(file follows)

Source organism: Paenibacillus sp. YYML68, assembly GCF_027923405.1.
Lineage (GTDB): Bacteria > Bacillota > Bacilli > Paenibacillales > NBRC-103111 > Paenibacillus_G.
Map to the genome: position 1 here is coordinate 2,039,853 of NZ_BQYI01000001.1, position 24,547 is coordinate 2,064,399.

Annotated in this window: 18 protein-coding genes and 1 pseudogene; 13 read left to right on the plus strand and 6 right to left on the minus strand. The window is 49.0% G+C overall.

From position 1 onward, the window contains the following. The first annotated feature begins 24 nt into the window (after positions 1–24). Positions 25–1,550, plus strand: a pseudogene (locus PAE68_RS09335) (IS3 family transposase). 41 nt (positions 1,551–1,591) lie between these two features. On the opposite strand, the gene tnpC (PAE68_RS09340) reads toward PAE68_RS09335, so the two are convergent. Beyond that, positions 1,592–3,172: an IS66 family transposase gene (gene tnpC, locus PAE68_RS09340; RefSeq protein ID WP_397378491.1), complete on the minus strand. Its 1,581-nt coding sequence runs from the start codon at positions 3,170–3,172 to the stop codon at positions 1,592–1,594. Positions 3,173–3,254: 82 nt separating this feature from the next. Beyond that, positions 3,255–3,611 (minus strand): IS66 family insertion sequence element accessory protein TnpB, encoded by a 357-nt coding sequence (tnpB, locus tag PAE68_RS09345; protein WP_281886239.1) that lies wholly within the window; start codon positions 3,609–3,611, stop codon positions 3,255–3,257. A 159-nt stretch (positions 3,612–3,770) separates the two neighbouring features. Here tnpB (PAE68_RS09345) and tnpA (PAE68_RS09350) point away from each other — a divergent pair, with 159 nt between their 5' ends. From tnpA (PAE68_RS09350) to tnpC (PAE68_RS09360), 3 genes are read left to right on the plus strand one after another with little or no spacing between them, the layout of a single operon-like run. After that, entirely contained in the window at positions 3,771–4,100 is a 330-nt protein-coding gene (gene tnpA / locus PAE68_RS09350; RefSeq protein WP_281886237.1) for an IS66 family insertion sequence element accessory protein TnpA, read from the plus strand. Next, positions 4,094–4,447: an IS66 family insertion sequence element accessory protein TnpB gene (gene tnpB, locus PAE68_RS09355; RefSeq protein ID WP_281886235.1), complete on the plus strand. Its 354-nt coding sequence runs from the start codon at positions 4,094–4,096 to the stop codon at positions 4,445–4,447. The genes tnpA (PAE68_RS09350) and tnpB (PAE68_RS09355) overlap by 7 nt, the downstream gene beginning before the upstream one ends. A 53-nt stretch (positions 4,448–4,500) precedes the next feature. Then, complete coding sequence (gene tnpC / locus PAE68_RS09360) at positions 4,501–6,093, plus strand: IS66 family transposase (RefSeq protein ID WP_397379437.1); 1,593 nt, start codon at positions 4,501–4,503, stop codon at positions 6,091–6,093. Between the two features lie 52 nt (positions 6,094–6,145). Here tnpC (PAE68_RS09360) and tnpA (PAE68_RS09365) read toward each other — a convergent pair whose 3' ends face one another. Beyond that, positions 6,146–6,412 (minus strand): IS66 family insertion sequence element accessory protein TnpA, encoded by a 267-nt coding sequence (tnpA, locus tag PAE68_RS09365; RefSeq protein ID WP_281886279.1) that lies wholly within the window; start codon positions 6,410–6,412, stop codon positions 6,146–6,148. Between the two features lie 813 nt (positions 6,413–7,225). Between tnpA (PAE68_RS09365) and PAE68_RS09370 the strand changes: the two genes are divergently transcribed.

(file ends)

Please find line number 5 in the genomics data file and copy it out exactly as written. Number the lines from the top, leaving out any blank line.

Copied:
From position 1 onward, the window contains the following. The first annotated feature begins 24 nt into the window (after positions 1–24). Positions 25–1,550, plus strand: a pseudogene (locus PAE68_RS09335) (IS3 family transposase). 41 nt (positions 1,551–1,591) lie between these two features. On the opposite strand, the gene tnpC (PAE68_RS09340) reads toward PAE68_RS09335, so the two are convergent. Beyond that, positions 1,592–3,172: an IS66 family transposase gene (gene tnpC, locus PAE68_RS09340; RefSeq protein ID WP_397378491.1), complete on the minus strand. Its 1,581-nt coding sequence runs from the start codon at positions 3,170–3,172 to the stop codon at positions 1,592–1,594. Positions 3,173–3,254: 82 nt separating this feature from the next. Beyond that, positions 3,255–3,611 (minus strand): IS66 family insertion sequence element accessory protein TnpB, encoded by a 357-nt coding sequence (tnpB, locus tag PAE68_RS09345; protein WP_281886239.1) that lies wholly within the window; start codon positions 3,609–3,611, stop codon positions 3,255–3,257. A 159-nt stretch (positions 3,612–3,770) separates the two neighbouring features. Here tnpB (PAE68_RS09345) and tnpA (PAE68_RS09350) point away from each other — a divergent pair, with 159 nt between their 5' ends. From tnpA (PAE68_RS09350) to tnpC (PAE68_RS09360), 3 genes are read left to right on the plus strand one after another with little or no spacing between them, the layout of a single operon-like run. After that, entirely contained in the window at positions 3,771–4,100 is a 330-nt protein-coding gene (gene tnpA / locus PAE68_RS09350; RefSeq protein WP_281886237.1) for an IS66 family insertion sequence element accessory protein TnpA, read from the plus strand. Next, positions 4,094–4,447: an IS66 family insertion sequence element accessory protein TnpB gene (gene tnpB, locus PAE68_RS09355; RefSeq protein ID WP_281886235.1), complete on the plus strand. Its 354-nt coding sequence runs from the start codon at positions 4,094–4,096 to the stop codon at positions 4,445–4,447. The genes tnpA (PAE68_RS09350) and tnpB (PAE68_RS09355) overlap by 7 nt, the downstream gene beginning before the upstream one ends. A 53-nt stretch (positions 4,448–4,500) precedes the next feature. Then, complete coding sequence (gene tnpC / locus PAE68_RS09360) at positions 4,501–6,093, plus strand: IS66 family transposase (RefSeq protein ID WP_397379437.1); 1,593 nt, start codon at positions 4,501–4,503, stop codon at positions 6,091–6,093. Between the two features lie 52 nt (positions 6,094–6,145). Here tnpC (PAE68_RS09360) and tnpA (PAE68_RS09365) read toward each other — a convergent pair whose 3' ends face one another. Beyond that, positions 6,146–6,412 (minus strand): IS66 family insertion sequence element accessory protein TnpA, encoded by a 267-nt coding sequence (tnpA, locus tag PAE68_RS09365; RefSeq protein ID WP_281886279.1) that lies wholly within the window; start codon positions 6,410–6,412, stop codon positions 6,146–6,148. Between the two features lie 813 nt (positions 6,413–7,225). Between tnpA (PAE68_RS09365) and PAE68_RS09370 the strand changes: the two genes are divergently transcribed.